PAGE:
An Apocalyptic Epiphany
I decide to depart from the Finch family home, and furthermore the Serene camp, in the early hours of the morning; this way, farewells do not need to be said. Just the way I like it. The odd purple sky spawns a feeling of emotional warmth, from the product of the conflicting deep blue of the night, and the delicate red-orange of the morning sunrise. The same emerald green grass I trod down yesterday seems to adopt a slightly darker hue, reflecting the colouration currently displayed in the heavens.
The mown plain the dwellers live upon is shaped in a rather neat circle, around the circumference a thick lining of the Serene marks the portal to a different world; a more beautiful, yet dangerous one. As much as the dense forest undergrowth in the ‘danger zone’ can be the nightmare of a mortal, I am not intimidated at all. The Glatteiswald is a different matter completely, but this isn’t the case at present.
The woodland air retains an indescribable, fresh nature fragrance. Often in poetry I attempted to reconnect with my emotional side by trying to illustrate such beauties of the natural world, but never to any avail. My sentiment has been stolen by my deep studies into necromancy, and my focus into my quest to piece together these visions I had foreseen. It all started a month or so ago...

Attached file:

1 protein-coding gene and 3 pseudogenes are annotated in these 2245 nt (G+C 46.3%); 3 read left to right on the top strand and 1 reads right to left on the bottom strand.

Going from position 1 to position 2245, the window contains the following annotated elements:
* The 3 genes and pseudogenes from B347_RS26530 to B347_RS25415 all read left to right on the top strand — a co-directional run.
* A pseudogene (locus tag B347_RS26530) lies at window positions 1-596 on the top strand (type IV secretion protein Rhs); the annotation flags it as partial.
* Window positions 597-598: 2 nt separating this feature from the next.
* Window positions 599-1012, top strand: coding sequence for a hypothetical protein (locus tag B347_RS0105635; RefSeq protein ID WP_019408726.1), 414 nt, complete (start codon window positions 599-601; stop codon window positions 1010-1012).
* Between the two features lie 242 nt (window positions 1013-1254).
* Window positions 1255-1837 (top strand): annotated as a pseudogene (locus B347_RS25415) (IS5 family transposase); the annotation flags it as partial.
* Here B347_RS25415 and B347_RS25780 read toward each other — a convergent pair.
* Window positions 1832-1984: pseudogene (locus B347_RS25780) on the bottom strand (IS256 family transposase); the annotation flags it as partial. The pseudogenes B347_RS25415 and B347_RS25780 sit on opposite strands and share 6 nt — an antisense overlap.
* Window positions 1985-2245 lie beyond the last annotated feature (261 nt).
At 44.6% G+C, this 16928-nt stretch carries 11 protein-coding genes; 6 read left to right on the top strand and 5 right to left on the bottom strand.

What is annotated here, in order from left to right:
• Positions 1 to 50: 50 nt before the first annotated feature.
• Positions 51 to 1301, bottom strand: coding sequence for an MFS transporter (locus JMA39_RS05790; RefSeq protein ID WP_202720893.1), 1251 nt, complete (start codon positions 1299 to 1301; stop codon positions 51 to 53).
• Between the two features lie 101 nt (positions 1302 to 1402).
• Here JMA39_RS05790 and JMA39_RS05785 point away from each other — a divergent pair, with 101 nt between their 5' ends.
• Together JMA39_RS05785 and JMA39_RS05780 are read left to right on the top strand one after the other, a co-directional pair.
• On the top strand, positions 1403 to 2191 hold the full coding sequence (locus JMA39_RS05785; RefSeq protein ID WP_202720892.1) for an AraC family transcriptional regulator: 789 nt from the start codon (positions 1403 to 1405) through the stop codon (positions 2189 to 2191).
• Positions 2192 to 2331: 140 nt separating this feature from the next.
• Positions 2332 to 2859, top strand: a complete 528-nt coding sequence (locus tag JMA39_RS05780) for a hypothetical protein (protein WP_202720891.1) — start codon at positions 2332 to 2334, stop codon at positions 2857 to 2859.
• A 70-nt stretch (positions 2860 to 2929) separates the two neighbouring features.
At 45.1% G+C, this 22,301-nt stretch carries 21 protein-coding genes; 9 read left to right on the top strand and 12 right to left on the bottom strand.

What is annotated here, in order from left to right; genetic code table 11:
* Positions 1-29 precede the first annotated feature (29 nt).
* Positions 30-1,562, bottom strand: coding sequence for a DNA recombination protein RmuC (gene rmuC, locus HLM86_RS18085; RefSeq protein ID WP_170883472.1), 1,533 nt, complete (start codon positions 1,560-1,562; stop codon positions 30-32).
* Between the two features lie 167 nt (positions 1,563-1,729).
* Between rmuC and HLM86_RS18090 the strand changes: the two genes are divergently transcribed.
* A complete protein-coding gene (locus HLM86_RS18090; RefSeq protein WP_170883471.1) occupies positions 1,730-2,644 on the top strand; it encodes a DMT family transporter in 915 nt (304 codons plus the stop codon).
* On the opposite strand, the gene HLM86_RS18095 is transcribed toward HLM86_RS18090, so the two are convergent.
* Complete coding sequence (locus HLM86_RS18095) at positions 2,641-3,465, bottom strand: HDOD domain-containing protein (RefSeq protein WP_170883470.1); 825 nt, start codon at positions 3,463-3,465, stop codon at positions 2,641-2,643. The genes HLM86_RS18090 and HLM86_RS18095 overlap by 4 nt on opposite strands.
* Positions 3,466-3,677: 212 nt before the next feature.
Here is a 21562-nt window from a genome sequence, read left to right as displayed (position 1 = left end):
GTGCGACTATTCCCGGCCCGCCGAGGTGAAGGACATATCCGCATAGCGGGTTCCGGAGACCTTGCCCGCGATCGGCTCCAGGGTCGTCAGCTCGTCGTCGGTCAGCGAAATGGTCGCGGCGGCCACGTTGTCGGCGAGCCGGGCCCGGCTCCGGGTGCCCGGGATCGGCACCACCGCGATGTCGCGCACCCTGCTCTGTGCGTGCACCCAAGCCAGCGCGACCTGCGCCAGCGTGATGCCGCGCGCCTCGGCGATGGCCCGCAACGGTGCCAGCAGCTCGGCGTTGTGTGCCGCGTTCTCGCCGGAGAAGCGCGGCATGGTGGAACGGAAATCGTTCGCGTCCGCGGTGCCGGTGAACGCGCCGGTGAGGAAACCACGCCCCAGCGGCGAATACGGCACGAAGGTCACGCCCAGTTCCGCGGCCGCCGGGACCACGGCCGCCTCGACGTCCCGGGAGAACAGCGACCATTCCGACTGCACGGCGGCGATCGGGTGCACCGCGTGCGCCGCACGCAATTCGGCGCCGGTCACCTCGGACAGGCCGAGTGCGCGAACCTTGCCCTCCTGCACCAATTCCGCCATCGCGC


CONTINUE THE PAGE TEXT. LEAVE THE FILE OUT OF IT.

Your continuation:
I was meditating at a graveyard upon the suburbs of Blackmire, focusing in on my connection with dead spirits within the area. This was meant to be a training exercise, a simple strengthening of my ability to raise the dead; however it was illegal to actually perform this command directly, so I casually recited the incantation and connected with spirits. In actual fact, I had found myself transported to some kind of spirit world. It resembled a cloud, but it was meadow-like on the surface I stood on. A single woman stood beneath an immaculate marble arch, clothed in a long silver gown, which was too, pristine, that touched the floor. Her long, flowing blonde hair ran like a waterfall down to her heels, which were bare, and remained completely tranquil due to the lack of wind. Upon her seemingly fragile face, her eyes were a deep blue abyss, and her pink lips soft as silk. Her pale skin was like snow, the only imperfections her rosy cheeks. A single piece of jewellery sat upon her figure: a white gold amulet hanging from her neck, carved into it the face of a dragon.
“Who are you?” I asked, demandingly, I wasn’t too happy with spirits controlling my sub conscience. “And why have you brought me here?”
“Not as many questions as the others and your voice contains a tone of slight annoyance. You must be a necromancer?” Her voice was sweet and harmonious.
“Correct,” I replied, still not lowering my guard to her lullaby conversation. I had read tales of spirits only known as ‘soul-eaters’ and it was told they lulled their prey into a false sense of mental security, before sending them into an endless pit of unconsciousness where they would feast off their essence. However, I was no ‘prey’. “Nonetheless, you have not answered my question,” I shook my head disapprovingly.